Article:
Touring Thailand

 

Traffic in Bangkok

Anyone who has been living in Thailand for only a brief spell will know that the traffic in Bangkok is world famous for it's congestion. The heat, humidity and sweltering tropical temperatures can be a real test on the senses.

It's a place were a majority of the vehicles in Thailand are registered and driven. During rush-hour the traffic jams (rot tit) stretch as far as the eye can see. The smog and traffic fumes will leave an unmasked rider sick / quesy within minutes. Asbestos lined brake pads are still used in Asia, further adding to the thick fumes. Only with a decent mask can you bike it and cut around with the daredevil taxi bikers in Bangkok. Even then you might start to feel the traffic fumes start to hit you hard after an hour or two.

The traffic lights tend to be spaced out well but can take up to 5 minutes to go from red to green. During this time whole phalanxes of bikers will line up ahead of the cars, buses and trucks while the traffic keeps on jamming up. The Bangkok police will direct traffic where they can, with most donning protective masks from the fumes they'll buzz out onto the street during the busy times to attempt to keep order amid the chaos. It's a thankless task made more tough by the blazing sun and humidity that blasts off every bright surface.

The attempts to tackle the traffic situation in Bangkok have been encouraging and improved conditions for the biker and car traveller over the years.
The first and most lamented step was to fill in the many canels that ringed parts of the old city and build more roads. It meant Bangkok was no longer Venice of the East as it was once hailed but it improved the infrastructure for drivers and bikers no end. By the mid 1980s though the boom period was starting to mean the current road and highway combination was straining under the increased road ruse. Tollways kept things flowing on the lofty expressways, although bikes of all sizes, to this day, are officially banned from using them. Where the expressways that flow around Bangkok descend to the city streets below bottlenecks and mini-congestion zones of cars would ensure. Something else was needed. At this time Bangkok still had no metro subway and it would be costly to undertake. Political wrangling ensured but eventually a surprising alternative was chosen.


An elevated monorail system for passengers was put on the drawing board and given the go-ahead. It would an expensive and financially risky operation but captured the 'go get it' attitude and daring needed for combating the traffic nightmare. Popularly known as the Skytrain BTS it is considered one of Bangkoks greatest success stories in transport and infrastructure.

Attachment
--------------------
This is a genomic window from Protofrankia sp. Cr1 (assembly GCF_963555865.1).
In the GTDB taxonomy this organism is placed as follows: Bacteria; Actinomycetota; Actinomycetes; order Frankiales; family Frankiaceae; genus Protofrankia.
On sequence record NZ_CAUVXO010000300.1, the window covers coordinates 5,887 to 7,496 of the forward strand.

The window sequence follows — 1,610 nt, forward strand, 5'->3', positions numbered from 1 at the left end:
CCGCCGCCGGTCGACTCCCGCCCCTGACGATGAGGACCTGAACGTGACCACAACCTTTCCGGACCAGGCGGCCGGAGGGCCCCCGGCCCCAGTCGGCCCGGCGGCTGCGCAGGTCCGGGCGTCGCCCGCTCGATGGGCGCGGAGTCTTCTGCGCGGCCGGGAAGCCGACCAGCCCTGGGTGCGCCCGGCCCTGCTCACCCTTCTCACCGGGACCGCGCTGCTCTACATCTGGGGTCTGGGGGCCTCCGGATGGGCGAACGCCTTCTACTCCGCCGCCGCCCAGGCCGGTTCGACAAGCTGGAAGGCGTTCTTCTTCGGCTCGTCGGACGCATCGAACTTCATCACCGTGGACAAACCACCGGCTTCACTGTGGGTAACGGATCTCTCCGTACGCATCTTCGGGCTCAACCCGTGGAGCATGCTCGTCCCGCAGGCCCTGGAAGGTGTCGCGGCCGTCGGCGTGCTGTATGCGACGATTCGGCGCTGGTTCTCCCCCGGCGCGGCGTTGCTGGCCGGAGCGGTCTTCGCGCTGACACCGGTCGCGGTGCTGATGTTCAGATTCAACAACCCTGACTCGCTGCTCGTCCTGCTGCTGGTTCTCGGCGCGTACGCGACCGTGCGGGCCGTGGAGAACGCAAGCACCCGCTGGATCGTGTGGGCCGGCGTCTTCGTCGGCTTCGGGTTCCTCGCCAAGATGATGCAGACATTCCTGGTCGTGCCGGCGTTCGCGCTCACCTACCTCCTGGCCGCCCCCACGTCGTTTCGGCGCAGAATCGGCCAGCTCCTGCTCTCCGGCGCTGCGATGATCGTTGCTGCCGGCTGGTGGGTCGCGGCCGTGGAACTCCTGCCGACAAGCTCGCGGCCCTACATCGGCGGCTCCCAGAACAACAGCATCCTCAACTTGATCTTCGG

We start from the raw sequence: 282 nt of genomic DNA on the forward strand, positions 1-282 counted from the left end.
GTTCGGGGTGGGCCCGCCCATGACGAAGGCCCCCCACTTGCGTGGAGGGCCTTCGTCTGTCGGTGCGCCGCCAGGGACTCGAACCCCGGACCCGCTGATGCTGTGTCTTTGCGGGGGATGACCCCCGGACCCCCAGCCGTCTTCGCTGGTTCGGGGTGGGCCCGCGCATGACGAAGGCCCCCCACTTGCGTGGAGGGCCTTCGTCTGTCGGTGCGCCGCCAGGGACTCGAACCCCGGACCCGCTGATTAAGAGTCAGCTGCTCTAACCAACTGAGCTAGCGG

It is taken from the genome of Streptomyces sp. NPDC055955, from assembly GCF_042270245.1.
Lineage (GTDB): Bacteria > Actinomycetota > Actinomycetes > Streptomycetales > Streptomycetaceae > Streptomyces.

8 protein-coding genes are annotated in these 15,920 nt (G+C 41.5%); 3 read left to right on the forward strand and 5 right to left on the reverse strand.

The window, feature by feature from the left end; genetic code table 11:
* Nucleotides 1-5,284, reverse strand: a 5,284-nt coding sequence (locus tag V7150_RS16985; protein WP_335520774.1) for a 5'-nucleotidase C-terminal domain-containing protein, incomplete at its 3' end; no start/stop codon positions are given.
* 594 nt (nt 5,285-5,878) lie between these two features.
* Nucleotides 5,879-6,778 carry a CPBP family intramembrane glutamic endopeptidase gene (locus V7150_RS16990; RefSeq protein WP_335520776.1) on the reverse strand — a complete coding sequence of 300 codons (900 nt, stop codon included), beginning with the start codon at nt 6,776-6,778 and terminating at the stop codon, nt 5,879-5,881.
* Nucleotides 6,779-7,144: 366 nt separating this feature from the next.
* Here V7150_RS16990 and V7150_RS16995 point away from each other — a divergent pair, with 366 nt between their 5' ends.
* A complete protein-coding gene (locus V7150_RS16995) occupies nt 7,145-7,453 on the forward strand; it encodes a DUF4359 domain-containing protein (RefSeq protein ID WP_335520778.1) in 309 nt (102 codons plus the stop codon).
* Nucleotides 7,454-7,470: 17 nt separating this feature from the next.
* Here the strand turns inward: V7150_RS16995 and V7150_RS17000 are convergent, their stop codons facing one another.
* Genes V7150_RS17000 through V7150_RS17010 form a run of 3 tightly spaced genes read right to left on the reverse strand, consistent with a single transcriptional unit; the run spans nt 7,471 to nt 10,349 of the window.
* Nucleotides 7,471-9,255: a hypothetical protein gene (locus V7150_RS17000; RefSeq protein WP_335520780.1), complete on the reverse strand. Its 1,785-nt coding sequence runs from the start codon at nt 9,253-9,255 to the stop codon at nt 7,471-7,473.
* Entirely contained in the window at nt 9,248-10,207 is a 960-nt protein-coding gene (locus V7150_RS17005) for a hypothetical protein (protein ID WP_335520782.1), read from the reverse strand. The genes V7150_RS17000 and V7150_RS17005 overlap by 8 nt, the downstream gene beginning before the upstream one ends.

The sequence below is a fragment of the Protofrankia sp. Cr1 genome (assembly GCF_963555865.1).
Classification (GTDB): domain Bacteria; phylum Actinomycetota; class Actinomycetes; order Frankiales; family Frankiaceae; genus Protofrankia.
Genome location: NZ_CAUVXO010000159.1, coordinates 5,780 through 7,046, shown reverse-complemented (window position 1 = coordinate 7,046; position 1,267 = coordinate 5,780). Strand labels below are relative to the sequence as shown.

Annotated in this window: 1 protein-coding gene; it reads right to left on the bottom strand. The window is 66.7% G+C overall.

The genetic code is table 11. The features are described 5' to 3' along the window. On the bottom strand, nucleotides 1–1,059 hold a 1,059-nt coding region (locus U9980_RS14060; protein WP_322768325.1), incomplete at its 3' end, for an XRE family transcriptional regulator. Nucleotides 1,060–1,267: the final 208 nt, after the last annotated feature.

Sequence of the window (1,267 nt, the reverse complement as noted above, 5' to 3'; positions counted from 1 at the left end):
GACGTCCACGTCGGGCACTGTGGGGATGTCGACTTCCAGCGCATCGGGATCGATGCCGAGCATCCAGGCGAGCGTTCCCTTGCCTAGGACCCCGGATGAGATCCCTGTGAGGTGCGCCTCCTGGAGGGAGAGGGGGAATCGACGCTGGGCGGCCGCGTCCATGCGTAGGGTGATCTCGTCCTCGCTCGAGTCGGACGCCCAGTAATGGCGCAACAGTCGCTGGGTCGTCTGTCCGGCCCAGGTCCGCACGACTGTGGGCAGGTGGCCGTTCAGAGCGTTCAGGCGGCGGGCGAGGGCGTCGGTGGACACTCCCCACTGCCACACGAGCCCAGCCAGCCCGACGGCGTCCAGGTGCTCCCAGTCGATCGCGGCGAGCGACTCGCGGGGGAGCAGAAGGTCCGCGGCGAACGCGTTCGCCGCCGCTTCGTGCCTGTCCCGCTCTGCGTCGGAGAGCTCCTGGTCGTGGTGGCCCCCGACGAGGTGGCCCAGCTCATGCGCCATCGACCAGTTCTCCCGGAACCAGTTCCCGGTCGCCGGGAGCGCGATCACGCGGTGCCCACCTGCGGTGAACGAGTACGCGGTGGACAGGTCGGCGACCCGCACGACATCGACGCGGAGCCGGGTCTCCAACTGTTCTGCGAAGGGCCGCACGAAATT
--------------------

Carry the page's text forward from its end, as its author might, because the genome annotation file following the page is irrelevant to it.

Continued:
Adding to the transport network was the Bangkok MRT aka Bangkok Metro / Underground. This serves as a wider-reaching transport network. Where the BTS looks good and impresses the eye it only covers a small section of Bangkok. The Metro rail network however is much larger. Accessing the MRT is a slightly slower than the BTS but it does get you around greater Bangkok beyond the Skytrains range of operations. For bikers the MRT is an added bonus for free-parking up on the fringe stations and going deeper into the city without the traffic hassle. Parking is free at the MRT and there are transfer points so you switch between the BTS and MRT at certain locations.

As bikers we have a good edge over car drivers. Wending between the lanes, buzzing up through hundreds of cars clogged back from the lights it's gives you that bit more pleasure out of city riding. The risk/reward matrix is a bit skewed though with the smog factor and the aggressive nature of bangkokian drivers. Finding your bearings can be hazardous in certain areas, notably the expressway exits / entrances. It can be all too easy to follow traffic flow and end up with the highway police bikers fining you 200 baht or so and turning you around to return to the mayhem below.

Some nice 'Thai' style things you'll see in Bangkoks thoroughfares. Like this weather indication at Panthip.

Keep hydrated and on the move where possible, a bit of wind rush is a good tonic after being stuck in traffic for minutes at a time.

Bangkok Traffic, On the Streets!

Did we mention you'd need a good charcoal-lined mask on?
It will mean you facially sweat a bit more but just look at the black sht that is left on it after you finish your journey! Better it be on there than in your lungs.

Silom Bangkok

Bangkok

Remember, when it's hot outside, keep your cool inside!

On The Road Thailand (OTRT) is the standalone information gateway to Bangkok. Unlike many websites which blatantly over-hype destinations we independently review many of Bangkok's attractions and night life so that you the guest are given a unbiased balanced opinion of a venue.

Central Bangkok Map

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